Skip to ContentSkip to Navigation

Centre of expertise HRM&OB

Faculty of Economics and Business
Centre of expertise Human Resource Management & Organisational BehaviourProjectenUsing CreativityResearch

Publications

.

Want to know more?

We regularly write articles about creativity within organisations. Below, you will find a sample selection of these publications, sorted by theme.

  1. Effectiveness of brainstorming groups
  2. Effective selection of ideas
  3. Creativity: thinking flexibly or failing to give up?
  4. Creativity and innovation in teams: the role of information processing and cooperation


1. Effectiveness of brainstorming groups

We often find that brainstorming groups in organisations do not perform as well as they should. The reasons why this is so, what processes are involved and how brainstorming groups can perform better is the focus of many of our research projects. Experience has taught us that people can both disrupt each other's creative process and spark it.

Stroebe, W., Nijstad, B. A., & Rietzschel, E. F. (2010). Beyond productivity loss in brainstorming groups: The evolution of a question. In M. P. Zanna & J. M. Olson (Eds.), Advances in Experimental Social Psychology (Vol. 43, pp. 158-203). New York: Academic Press.

Nijstad, B. A. & Stroebe, W. (2006). How the group affects the mind: A cognitive model of idea generation in groups. Personality and Social Psychology Review, 10, 186-213.

Nijstad, B. A., Stroebe, W., & Lodewijkx, H. F. M. (2003). Production blocking and idea generation: Does blocking interfere with cognitive processes? Journal of Experimental Social Psychology, 39, 531-548.

Nijstad, B. A., Stroebe, W., & Lodewijkx, H. F. M. (2002). Cognitive stimulation and interference in groups: Exposure effects in an idea generation task. Journal of Experimental Social Psychology,38, 535-544.


2. Effective selection of ideas

Sometimes, the problem is not so much that there are no creative ideas available, but that these creative ideas are not detected, recognised or implemented. Our research has shown that people tend to set aside original ideas.

Rietzschel, E. F., Nijstad, B. A., & Stroebe, W. (2014). Effects of problem scope and creativity instructions on idea generation and selection. Creativity Research Journal, 26, 185-191.

Rietzschel, E. F., Nijstad, B. A., & Stroebe, W. (2010). The selection of creative ideas after individual idea generation: Choosing between creativity and impact. British Journal of Psychology, 101, 47-68.

Rietzschel, E. F., Nijstad, B. A., & Stroebe, W. (2006). Productivity is not enough: A comparison of interactive and nominal groups on idea generation and selection. Journal of Experimental Social Psychology, 42, 244-251.


3. Creativity: thinking flexibly or failing to give up?

The majority of people associate creativity with flexible thinking. By doing so, they fail to recognise that gaining creative ideas or solutions requires perseverance. Our research has shown that perseverance is a significant element in achieving creativity, though.

Baas, M., Koch, S., Nijstad, B. A., & De Dreu, C. K. W. (2015). Conceiving creativity: The nature and consequences of lay people’s beliefs about the realization of creativity. Psychology of Aesthetics, Creativity, and the Arts, 9, 340-354.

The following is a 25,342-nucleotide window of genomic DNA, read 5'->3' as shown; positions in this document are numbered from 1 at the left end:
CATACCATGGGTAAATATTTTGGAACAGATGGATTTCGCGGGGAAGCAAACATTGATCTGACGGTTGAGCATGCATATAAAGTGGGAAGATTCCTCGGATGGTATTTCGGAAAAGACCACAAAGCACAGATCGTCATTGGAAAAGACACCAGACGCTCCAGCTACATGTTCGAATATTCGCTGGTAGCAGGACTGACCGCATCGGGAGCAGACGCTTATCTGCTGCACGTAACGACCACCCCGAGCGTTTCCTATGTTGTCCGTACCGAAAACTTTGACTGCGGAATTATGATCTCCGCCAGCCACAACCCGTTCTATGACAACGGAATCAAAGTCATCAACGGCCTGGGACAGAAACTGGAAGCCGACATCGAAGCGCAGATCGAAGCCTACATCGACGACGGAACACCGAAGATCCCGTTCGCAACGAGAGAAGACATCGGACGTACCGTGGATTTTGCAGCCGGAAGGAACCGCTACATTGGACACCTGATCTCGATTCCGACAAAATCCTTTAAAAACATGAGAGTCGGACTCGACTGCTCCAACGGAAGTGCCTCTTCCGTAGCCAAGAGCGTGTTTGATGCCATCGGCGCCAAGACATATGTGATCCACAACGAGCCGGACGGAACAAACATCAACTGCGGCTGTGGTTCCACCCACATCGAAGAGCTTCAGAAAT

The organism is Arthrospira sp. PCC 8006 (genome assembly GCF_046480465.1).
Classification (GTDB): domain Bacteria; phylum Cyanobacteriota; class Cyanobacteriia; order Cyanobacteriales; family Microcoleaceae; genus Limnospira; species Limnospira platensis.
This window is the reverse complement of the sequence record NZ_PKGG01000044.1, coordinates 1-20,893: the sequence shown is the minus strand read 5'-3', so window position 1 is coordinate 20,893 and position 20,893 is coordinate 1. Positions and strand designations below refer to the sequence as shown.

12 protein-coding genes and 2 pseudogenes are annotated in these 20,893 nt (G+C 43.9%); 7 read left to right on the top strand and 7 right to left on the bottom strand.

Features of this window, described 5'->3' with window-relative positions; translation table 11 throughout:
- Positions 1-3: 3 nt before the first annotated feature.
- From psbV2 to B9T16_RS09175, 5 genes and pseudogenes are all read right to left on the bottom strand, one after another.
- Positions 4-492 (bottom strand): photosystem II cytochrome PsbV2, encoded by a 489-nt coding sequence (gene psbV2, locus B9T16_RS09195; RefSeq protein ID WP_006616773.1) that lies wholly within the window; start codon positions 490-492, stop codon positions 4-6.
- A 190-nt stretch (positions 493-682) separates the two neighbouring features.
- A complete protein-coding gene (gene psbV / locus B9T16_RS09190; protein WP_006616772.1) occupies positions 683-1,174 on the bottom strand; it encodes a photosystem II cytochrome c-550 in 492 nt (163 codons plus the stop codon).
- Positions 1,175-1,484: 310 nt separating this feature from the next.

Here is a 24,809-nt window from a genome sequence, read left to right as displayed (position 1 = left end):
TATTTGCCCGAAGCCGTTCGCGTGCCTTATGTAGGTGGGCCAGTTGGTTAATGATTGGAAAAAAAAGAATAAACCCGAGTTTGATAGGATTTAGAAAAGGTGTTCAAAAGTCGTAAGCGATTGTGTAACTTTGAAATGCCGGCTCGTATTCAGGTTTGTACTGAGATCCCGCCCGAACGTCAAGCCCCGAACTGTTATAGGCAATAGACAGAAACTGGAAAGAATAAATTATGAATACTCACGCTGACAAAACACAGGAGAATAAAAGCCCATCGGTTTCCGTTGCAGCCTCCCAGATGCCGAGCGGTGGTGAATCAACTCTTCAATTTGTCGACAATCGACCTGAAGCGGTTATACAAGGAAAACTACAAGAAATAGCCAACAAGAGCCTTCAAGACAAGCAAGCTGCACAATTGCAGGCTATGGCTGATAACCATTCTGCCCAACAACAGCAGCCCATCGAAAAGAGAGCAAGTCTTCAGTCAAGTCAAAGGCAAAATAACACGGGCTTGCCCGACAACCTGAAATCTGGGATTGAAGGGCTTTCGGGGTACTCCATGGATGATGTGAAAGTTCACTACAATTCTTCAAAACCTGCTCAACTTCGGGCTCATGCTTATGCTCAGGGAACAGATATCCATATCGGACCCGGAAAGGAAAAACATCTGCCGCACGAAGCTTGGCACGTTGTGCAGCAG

De Dreu, C. K. W., Nijstad, B. A., Baas, M., Wolsink, I., & Roskes, M. (2012). Working memory benefits creative insight, musical improvisation and original ideation through maintained task-focused attention. Personality and Social Psychology Bulletin, 38, 656-669.

Roskes, M., De Dreu, C. K. W., & Nijstad, B. A. (2012). Necessity is the mother of invention: Avoidance motivation stimulates creativity through cognitive effort. Journal of Personality and Social Psychology, 103, 242-256.

De Dreu, C. K. W., Nijstad, B. A., & Baas, M. (2011). Behavioral activation links to creativity because of increased cognitive flexibility. Social Psychological and Personality Science, 2, 72-80.

Nijstad, B. A., De Dreu, C. K. W., Rietzschel, E. F., & Baas, M. (2010). The dual pathway to creativity model: Creative ideation as a function of flexibility and persistence. European Review of Social Psychology, 21, 34-77.

De Dreu, C. K. W., Baas, M., & Nijstad, B. A. (2008). Hedonic tone and activation level in the mood-creativity link: Towards a dual pathway to creativity model. Journal of Personality and Social Psychology, 94, 739-756.


4. Creativity and innovation in teams: the role of information processing and cooperation

Why are some teams more creative than others? Our research shows that it is vital that team members are motivated to think carefully and willing to work together.

Nijstad, B. A. (2015). Creativity in groups. In J. Dovidio & J. Sherman (Eds.), Handbook of social psychology: Group processes and intergroup relations (pp. 35-65). Washington, DC: American Psychological Association.

Nijstad, B. A., Berger-Selman, F., & De Dreu, C. K. W. (2014). Innovation in top management teams: Minority dissent, transformational leadership, and radical innovations. European Journal of Work and Organizational Psychology, 23, 310-322.

Bechtoldt, M. N., Choi, H-S, & Nijstad, B. A. (2012). Individuals in mind, mates by heart: Individualistic self-construal and collective value orientation as predictors of group creativity. Journal of Experimental Social Psychology, 48, 838-844.

Bechtoldt, M., De Dreu, C. K. W., Nijstad, B. A., & Choi, H. S. (2010). Motivated information processing, social tuning, and group creativity. Journal of Personality and Social Psychology, 99, 622-637.

Nijstad, B. A. & De Dreu, C. K. W. (2002). Creativity and group innovation. Applied Psychology: An International Review, 51, 401-407.

Last modified:06 November 2017 3.37 p.m.
printView this page in: Nederlands